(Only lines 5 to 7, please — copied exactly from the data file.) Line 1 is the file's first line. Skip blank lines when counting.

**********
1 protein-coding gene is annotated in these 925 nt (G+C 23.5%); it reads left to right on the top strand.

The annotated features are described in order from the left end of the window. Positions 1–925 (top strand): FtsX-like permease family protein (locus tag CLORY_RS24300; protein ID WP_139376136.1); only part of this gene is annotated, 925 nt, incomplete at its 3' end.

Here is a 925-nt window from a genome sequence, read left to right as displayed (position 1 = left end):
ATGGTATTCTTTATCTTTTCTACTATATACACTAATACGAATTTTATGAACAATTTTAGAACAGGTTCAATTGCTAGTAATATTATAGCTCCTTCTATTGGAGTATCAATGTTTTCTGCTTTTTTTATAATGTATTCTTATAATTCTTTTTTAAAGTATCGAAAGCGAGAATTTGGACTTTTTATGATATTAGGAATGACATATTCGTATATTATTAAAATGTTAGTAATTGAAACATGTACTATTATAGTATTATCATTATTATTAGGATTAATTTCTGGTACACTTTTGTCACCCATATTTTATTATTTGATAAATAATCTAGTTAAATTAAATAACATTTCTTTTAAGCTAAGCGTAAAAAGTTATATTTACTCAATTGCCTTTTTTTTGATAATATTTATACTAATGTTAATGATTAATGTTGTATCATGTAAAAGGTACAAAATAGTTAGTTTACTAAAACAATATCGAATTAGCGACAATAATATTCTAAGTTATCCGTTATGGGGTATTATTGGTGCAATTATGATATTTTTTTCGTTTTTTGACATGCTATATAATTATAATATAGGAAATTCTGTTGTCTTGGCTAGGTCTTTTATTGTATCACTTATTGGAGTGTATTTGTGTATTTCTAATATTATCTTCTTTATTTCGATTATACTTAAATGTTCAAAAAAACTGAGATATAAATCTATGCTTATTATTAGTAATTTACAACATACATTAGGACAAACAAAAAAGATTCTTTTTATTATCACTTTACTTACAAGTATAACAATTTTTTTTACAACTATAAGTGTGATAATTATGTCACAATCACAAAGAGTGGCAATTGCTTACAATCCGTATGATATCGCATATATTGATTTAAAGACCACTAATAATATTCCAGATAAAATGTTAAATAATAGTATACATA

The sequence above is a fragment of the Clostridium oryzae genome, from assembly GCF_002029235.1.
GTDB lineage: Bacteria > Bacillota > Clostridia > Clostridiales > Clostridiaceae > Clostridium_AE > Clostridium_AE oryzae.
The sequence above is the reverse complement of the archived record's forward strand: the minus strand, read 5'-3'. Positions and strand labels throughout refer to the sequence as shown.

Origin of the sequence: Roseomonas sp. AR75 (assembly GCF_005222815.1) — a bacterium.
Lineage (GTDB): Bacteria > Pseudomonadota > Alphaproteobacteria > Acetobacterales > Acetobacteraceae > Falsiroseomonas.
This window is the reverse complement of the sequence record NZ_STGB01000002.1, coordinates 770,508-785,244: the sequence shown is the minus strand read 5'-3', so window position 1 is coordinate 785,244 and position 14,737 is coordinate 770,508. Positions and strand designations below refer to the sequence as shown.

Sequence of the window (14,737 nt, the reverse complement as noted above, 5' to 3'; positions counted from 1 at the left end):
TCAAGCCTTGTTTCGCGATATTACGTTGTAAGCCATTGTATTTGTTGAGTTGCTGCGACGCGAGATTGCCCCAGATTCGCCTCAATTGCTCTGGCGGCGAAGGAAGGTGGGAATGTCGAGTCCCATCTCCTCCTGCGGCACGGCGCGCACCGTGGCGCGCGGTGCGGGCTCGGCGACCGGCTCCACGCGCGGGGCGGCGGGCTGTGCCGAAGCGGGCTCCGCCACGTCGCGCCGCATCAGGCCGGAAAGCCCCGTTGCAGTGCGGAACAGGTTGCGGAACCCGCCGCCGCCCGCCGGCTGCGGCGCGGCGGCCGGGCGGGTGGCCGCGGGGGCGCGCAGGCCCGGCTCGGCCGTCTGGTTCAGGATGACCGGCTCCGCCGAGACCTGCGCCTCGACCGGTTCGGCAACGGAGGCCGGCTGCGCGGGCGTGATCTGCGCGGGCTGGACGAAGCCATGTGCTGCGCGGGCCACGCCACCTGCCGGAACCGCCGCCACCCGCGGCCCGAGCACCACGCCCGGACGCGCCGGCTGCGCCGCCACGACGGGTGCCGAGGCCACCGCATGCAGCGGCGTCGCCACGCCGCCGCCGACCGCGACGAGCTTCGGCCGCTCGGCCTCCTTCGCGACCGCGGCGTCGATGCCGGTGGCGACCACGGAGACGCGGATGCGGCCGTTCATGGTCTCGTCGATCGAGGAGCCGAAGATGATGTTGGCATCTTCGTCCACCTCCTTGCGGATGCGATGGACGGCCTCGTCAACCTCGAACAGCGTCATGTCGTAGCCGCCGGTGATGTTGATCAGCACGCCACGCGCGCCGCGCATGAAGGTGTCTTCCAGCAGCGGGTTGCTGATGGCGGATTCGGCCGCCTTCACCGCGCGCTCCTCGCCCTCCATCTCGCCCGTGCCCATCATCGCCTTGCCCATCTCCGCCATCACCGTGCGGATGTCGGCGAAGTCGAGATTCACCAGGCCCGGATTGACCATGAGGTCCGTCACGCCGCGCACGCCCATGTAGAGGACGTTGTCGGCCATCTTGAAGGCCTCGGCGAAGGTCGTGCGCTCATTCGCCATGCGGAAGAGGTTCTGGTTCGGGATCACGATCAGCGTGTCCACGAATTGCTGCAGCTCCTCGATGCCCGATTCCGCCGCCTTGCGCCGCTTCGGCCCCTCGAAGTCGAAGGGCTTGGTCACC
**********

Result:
The sequence above is a fragment of the Clostridium oryzae genome, from assembly GCF_002029235.1.
GTDB lineage: Bacteria > Bacillota > Clostridia > Clostridiales > Clostridiaceae > Clostridium_AE > Clostridium_AE oryzae.
The sequence above is the reverse complement of the archived record's forward strand: the minus strand, read 5'-3'. Positions and strand labels throughout refer to the sequence as shown.